As family lore tells it, my mother’s father’s passion for baking started early. He dropped out of school around the 8th grade, then went to work on the family farm. During his free time he enjoyed baking blueberry muffins. (If he’d written a blog, would it have been called “The Muffin Man”?) After one of his brothers declined a job “opportunity” at a local bakery, 19-year-old Papa K. volunteered to take his place. His hobby quickly transitioned into a long, successful career as a baker.
Last year, in launching a blog primarily about my interest in – among other things – national parks, the idea of linking the 2016 Centennial of the National Park Service with my grandfather (both born in 1916) led naturally to a birthday cake, specifically the chocolate cake with whipped cream frosting Papa K. baked for all family birthdays.
Fortunately, before he passed, my sister hunted down our grandfather’s recipe, then dictated it to me. Unfortunately, I’d only written out the ingredients and amounts, an oven temperature, and the size of the pan. I once attempted the recipe and found the result mediocre. Why still use the recipe? For the purposes of this blog I wanted a symbol, a unifying thread connecting me and my genealogy (a secondary blog interest) with the NPS. (Baking counts as a third interest. Writing about it scores a fourth.) Taste? Pshaw. Irrelevant.
Still, no reason not to try again, right? Maybe I’d improved as a baker in the intervening years. One thing definitely changed over all that time = the internet. Seeking an explanation for one puzzling ingredient, I typed in “chocolate cake + boiling water” and struck Google gold. I learned two crucial things:
- My grandfather’s treasured recipe came from the back of the Hershey’s cocoa tin.
- When to add the boiling water. The upside of discovering that a private family recipe belongs to the entire world? The instructions are easy to find!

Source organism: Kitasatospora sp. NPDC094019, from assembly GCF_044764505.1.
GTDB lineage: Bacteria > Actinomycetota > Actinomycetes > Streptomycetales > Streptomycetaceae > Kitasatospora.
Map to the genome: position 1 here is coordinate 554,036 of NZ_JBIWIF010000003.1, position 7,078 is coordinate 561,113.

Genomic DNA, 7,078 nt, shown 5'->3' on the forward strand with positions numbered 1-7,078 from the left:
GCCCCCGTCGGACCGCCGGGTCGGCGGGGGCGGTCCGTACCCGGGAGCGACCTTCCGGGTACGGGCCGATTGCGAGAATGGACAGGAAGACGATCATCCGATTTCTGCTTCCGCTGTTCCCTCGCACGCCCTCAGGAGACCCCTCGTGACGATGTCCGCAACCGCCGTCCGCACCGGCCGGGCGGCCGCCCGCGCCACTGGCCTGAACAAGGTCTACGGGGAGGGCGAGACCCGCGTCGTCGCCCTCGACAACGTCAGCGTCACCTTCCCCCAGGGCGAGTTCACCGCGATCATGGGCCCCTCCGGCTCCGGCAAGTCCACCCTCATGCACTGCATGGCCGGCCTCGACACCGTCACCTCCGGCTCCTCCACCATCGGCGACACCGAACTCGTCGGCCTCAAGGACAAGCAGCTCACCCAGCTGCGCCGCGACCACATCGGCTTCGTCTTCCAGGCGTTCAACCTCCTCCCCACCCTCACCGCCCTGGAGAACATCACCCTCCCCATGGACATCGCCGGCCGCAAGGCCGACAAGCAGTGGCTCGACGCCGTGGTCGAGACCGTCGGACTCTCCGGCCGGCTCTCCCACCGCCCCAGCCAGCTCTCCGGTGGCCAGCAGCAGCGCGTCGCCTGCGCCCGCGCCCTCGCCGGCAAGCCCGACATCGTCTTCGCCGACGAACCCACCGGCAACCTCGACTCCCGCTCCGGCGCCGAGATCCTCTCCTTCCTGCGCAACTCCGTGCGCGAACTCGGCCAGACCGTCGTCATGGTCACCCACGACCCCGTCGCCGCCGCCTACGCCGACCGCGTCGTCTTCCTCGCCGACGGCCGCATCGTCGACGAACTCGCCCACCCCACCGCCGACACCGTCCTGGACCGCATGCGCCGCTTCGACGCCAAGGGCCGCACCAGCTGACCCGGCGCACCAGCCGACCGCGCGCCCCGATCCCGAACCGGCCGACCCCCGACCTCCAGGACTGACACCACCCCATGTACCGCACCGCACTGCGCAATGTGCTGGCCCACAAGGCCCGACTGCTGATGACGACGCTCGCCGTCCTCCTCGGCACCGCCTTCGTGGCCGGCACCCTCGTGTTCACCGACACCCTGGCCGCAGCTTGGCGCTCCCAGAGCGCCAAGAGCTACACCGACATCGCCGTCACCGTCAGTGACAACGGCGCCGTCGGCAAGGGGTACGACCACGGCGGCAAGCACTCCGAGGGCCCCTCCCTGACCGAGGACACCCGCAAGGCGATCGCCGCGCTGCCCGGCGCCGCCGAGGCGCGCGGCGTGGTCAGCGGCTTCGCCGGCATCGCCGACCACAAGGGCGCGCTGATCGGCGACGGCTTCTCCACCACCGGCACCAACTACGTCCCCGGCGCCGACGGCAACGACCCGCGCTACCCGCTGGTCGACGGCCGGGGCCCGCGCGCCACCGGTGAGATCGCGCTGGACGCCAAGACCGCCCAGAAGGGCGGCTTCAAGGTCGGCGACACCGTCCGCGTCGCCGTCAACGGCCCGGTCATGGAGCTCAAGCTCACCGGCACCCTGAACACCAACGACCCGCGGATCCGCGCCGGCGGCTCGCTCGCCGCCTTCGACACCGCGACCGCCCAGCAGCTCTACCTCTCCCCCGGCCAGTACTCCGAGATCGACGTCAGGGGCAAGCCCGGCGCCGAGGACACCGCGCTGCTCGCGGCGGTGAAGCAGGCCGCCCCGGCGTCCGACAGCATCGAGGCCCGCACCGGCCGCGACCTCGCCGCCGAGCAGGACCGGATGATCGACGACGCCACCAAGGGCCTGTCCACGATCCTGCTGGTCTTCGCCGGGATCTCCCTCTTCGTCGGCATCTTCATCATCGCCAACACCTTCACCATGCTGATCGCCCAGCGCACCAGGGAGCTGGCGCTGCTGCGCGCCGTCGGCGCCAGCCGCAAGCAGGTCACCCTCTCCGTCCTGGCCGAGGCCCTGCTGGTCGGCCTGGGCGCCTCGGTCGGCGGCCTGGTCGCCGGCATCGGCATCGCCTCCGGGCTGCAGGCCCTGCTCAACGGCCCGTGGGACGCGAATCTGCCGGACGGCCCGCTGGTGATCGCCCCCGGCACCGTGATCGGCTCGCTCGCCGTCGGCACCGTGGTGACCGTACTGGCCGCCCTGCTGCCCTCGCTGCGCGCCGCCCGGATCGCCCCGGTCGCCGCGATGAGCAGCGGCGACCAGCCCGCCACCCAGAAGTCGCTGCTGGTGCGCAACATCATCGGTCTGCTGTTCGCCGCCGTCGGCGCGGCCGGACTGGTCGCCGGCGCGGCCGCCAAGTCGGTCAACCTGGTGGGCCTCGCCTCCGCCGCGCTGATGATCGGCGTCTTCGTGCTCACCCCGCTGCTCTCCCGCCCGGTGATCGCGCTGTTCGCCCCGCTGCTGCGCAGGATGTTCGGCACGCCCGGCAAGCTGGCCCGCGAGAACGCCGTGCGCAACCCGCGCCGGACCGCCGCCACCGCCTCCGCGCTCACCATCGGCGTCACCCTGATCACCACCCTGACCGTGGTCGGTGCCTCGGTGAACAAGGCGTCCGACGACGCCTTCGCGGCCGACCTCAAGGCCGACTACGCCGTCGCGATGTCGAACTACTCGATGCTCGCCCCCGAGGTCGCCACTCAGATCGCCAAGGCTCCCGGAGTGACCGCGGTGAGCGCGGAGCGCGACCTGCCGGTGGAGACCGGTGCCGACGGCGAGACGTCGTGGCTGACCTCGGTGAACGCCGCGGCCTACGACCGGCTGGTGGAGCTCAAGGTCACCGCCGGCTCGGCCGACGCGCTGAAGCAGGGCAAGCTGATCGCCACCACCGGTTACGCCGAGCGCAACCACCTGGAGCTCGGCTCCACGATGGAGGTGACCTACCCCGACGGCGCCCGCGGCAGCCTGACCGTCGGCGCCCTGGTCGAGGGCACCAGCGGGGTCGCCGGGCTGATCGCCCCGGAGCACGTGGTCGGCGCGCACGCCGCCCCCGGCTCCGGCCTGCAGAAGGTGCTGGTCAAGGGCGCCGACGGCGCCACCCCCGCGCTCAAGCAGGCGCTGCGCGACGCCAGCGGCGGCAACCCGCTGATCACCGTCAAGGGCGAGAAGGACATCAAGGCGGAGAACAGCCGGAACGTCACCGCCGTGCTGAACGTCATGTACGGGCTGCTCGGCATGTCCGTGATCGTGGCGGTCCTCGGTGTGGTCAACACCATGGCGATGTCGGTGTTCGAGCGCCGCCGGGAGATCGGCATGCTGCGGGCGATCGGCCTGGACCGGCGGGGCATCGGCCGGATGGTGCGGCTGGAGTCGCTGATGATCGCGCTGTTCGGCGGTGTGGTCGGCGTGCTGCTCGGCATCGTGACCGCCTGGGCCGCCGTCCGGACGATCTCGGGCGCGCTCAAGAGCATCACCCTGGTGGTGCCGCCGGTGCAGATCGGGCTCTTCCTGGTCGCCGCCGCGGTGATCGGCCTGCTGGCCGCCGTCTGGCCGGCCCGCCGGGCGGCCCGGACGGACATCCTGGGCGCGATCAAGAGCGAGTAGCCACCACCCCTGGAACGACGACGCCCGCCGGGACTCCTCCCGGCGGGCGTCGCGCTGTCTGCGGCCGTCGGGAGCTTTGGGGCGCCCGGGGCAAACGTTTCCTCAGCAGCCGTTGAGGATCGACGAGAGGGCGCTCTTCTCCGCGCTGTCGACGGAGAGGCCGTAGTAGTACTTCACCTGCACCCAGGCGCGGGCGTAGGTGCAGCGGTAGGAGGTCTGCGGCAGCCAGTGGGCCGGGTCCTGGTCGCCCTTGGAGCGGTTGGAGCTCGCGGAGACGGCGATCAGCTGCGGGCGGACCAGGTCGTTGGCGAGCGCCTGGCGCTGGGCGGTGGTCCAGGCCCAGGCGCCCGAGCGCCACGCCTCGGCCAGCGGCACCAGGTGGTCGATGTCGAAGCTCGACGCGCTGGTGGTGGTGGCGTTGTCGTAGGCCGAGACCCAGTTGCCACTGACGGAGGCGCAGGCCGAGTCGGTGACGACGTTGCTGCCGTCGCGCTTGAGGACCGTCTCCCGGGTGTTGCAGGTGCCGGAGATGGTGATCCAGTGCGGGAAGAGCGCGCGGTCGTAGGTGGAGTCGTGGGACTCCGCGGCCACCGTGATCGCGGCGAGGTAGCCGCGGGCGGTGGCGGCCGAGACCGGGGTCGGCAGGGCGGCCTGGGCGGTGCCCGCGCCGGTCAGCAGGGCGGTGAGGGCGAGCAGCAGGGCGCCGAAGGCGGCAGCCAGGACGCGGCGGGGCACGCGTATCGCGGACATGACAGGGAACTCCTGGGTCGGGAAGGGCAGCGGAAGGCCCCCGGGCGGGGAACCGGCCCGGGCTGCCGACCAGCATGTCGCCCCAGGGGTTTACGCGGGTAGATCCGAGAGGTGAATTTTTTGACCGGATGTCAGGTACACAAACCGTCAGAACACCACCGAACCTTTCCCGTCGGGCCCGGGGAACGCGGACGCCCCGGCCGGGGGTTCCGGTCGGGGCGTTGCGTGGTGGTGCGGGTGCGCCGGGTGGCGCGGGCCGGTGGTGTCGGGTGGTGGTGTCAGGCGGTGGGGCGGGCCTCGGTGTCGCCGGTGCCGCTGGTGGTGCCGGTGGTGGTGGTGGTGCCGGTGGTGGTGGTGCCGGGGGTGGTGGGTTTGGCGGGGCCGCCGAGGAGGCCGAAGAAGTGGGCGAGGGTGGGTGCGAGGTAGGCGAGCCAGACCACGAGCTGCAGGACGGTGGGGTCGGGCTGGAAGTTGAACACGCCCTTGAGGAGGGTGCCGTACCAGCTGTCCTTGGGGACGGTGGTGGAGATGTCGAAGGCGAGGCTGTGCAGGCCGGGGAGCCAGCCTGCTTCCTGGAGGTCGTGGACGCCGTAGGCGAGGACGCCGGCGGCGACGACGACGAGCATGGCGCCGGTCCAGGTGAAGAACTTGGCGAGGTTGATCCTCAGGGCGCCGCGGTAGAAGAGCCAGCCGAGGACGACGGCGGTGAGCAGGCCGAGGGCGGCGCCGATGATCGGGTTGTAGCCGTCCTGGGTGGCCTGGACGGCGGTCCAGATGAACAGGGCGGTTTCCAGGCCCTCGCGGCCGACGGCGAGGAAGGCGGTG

Adding the water at the right time made all the difference. The cake turned out moist and delicious. (Just ask the three people I shared it with… Yes, three. That felt generous at the time. Maybe I could/should have shared another small piece or two.)
Let’s review the intended design. To incorporate my love of forested national parks, I pictured pine trees clustered in the center, closer to one cake end than the other. Spilling out of this copse would be four blue icing “rivers” flowing North, South, East and West. Maybe a few candy rocks near the trees, or in the rivers, or… I decided to work that out during decorating. Green frosting, if I found affordable, organic green dye (I didn’t). The finishing touch? A pre-printed sign, sparing myself the frustration of writing a long, legible message in icing. The decorated cake would hopefully resemble a wrapped present, the trees resembling a “bow” and the rivers, “ribbons.”
In the end, only the sign matched my vision:
Telling my mother about the Hershey’s recipe got her talking. Besides taking responsibility for the chocolate cake family tradition, claiming she scorned an earlier recipe he’d been using (something like “For a professional baker, you need to make a better chocolate cake”), she divulged the main reason Papa K. dropped out of school: the fallout from having locked the teacher in the outhouse.
That brings me back to how all this ties together. Need a hint? Think “Tell Your Story.”
(To be concluded in Introduction Part III: Tell Your Story)